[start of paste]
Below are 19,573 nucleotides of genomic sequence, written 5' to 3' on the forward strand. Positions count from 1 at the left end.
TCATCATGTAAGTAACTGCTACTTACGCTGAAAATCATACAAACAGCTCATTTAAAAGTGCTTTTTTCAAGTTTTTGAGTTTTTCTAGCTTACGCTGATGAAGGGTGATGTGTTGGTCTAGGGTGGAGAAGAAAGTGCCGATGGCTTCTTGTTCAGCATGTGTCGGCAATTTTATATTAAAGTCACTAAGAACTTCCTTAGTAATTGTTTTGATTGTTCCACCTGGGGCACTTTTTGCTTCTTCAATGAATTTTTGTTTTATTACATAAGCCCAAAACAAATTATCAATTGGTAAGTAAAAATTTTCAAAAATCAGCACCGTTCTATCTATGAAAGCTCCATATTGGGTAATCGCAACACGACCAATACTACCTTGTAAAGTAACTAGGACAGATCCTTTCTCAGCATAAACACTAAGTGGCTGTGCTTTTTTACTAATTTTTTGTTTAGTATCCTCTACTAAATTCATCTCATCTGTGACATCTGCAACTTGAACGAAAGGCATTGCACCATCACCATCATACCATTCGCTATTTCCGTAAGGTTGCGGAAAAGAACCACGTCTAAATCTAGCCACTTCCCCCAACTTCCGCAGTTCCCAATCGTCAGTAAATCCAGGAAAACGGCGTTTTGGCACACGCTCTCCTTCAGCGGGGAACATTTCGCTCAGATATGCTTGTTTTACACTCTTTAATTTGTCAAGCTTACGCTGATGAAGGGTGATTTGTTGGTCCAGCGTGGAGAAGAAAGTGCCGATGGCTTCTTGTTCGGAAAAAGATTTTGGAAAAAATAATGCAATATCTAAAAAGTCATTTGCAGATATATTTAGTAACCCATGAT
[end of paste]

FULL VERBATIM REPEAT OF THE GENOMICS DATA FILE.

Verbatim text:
Below are 19,573 nucleotides of genomic sequence, written 5' to 3' on the forward strand. Positions count from 1 at the left end.
TCATCATGTAAGTAACTGCTACTTACGCTGAAAATCATACAAACAGCTCATTTAAAAGTGCTTTTTTCAAGTTTTTGAGTTTTTCTAGCTTACGCTGATGAAGGGTGATGTGTTGGTCTAGGGTGGAGAAGAAAGTGCCGATGGCTTCTTGTTCAGCATGTGTCGGCAATTTTATATTAAAGTCACTAAGAACTTCCTTAGTAATTGTTTTGATTGTTCCACCTGGGGCACTTTTTGCTTCTTCAATGAATTTTTGTTTTATTACATAAGCCCAAAACAAATTATCAATTGGTAAGTAAAAATTTTCAAAAATCAGCACCGTTCTATCTATGAAAGCTCCATATTGGGTAATCGCAACACGACCAATACTACCTTGTAAAGTAACTAGGACAGATCCTTTCTCAGCATAAACACTAAGTGGCTGTGCTTTTTTACTAATTTTTTGTTTAGTATCCTCTACTAAATTCATCTCATCTGTGACATCTGCAACTTGAACGAAAGGCATTGCACCATCACCATCATACCATTCGCTATTTCCGTAAGGTTGCGGAAAAGAACCACGTCTAAATCTAGCCACTTCCCCCAACTTCCGCAGTTCCCAATCGTCAGTAAATCCAGGAAAACGGCGTTTTGGCACACGCTCTCCTTCAGCGGGGAACATTTCGCTCAGATATGCTTGTTTTACACTCTTTAATTTGTCAAGCTTACGCTGATGAAGGGTGATTTGTTGGTCCAGCGTGGAGAAGAAAGTGCCGATGGCTTCTTGTTCGGAAAAAGATTTTGGAAAAAATAATGCAATATCTAAAAAGTCATTTGCAGATATATTTAGTAACCCATGAT